Russia and Eastern Europe

Then Again

Slavic Origins

The Byzantine Empire

Kyivan Rus

Appanage Russia

Muscovite Russia

Imperial Russia

The Soviet Union


© thenagain info  All rights reserved.

The 1905 Revolution

January, 1905

The 1905 Revolution was an uprising of the people of Russia calling for a change in their government.  It was started by anxious troops opening fire on peaceful marchers in St. Petersburg on January 9, 1905, a date which has since been called "Bloody Sunday."  Tsar Nicholas II, after struggling to regain control of the nation for almost a year, found peace by creating the October Manifesto, a document which granted basic civil liberties and rights to the Russian people and gave citizens a voice in the government through the election of the Duma.  The 1905 Revolution caused significant reform in Russia.

Return to Imperial Russia Chronology

After suffering a harsh defeat in the Russo-Japanese War in 1904, Russia's tsar, Nicholas II, found himself facing a nation that was pleading for fundamental government reforms and basic rights.  Unwilling to give up his power, but knowing that action had to be taken, Nicholas issued a constitution that granted citizens the most basic civil liberties.  It had, however, no effect on the government and Nicholas continued his autocratic reign. [1]   Dissatisfied with the constitution's results, the working class of Russia followed the leadership of Father Georgii Gapon, an Orthodox priest and policeman, and marched to St. Petersburg to petition the tsar.  Upon arrival in St. Petersburg on January 9, 1905, nervous troops saw the approaching crowd and fired upon them, killing at least 200 people.   "Bloody Sunday" marked the start of the 1905 Revolution. [2]

After "Bloody Sunday," Russia was in turmoil.  The massacre caused revolt throughout the nation.  Worker strikes, agricultural struggles, terrorism, and army mutiny were among the problems now facing the tsar.  Political groups such as the Soviet, a workers council, and the Constitutional Democratic Party, commonly referred to as the Kadets, were formed.  Riots and general confusion broke out everywhere. [3]   The tsar left the country and headed to America, where he spent the next few months at a peace conference working to put a complete end to the recent Russo-Japanese War.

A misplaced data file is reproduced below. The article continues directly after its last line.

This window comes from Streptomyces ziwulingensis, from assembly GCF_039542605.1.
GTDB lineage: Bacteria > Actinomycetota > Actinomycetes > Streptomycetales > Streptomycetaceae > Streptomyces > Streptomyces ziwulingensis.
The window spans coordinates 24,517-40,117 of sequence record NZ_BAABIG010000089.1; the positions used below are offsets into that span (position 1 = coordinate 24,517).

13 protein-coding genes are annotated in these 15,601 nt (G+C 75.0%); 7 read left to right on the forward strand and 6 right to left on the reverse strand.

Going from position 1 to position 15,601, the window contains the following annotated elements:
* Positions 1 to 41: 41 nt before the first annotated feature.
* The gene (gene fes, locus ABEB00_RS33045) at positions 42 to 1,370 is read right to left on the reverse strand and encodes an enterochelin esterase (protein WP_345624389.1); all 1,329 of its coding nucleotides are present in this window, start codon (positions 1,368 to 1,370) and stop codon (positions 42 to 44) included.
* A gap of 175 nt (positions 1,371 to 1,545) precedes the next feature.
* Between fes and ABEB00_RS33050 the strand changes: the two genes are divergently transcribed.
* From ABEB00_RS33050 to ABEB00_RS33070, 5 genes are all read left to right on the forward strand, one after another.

A massive strike, beginning on October 7, 1905 and lasting through October 17, 1905, along with increased action and threats from the Bolsheviks in St. Petersburg, brought the tsar back to Russia from the peace conference in Portsmouth, USA, to deal with his nations struggles.  Once back in Russia, the Tsar issued the October Manifest.  The manifesto, like the previous constitution, granted basic civil rights and liberties to Russian citizens.  A ministerial government was to be put in place, and the Duma was elected.  The Duma served as a second governing body to aid the tsar, but it had little power, and suffered difficulties later.  The Manifesto did, however, end the bitter 1905 Revolution, and there weren't many revolts in the next few years. [4]

The 1905 Russian Revolution centered on the desire of the people to have an interactive government that sought the best for all of Russia.  Tired of the autocratic rule of the tsar, the people of the working class marched to St. Petersburg to petition the tsar for more civil liberties and rights.  This march on St. Petersburg sparked the start of the 1905 Revolution.  The next year was filled with revolts and rioting in opposition the government.  After a particularly violent strike in October, tsar Nicholas issued the October Manifesto, a document which gave basic rights and liberties to the people, and brought an end to the 1905 Russian Revolution.


[1] Ed. by Zickel, Raymond E. Soviet Union, A Country Study 2nd Edition (Washington D.C., Library of Congress: 1991) pp. 45.

[2] Shukman, Dr. H. The Cambridge Encyclopedia of Russia and the Soviet Union (Cambridge, Cambridge University Press: 1982) pp. 103.

[3] Ed. by Zickel, Raymond E. Soviet Union, A Country Study 2nd Edition (Washington D.C., Library of Congress: 1991) pp. 45-46

[4] Hodnett, Grey. Soviet Leaders (London, Thomas Y. Crowell Co.: 1967) pp. 41


Hodnett, Grey. Soviet Leaders. London; Thomas Y. Crowell Co., 1967.

Shukman, Dr. H. The Cambridge Encyclopedia of Russia and the Soviet Union. Cambridge; Cambridge University Press, 1982.

Ed. by Zickel, Raymond E. Soviet Union, A Country Study. 2nd Edition. Washington,D.C.; Library of Congress, 1991.



Researched and Written
Corianne Bowman
HIST 2260: Modern World
September 12, 2003

Text © 2003 by ThenAgain. All rights reserved.


WebChron Home Introduction Glossary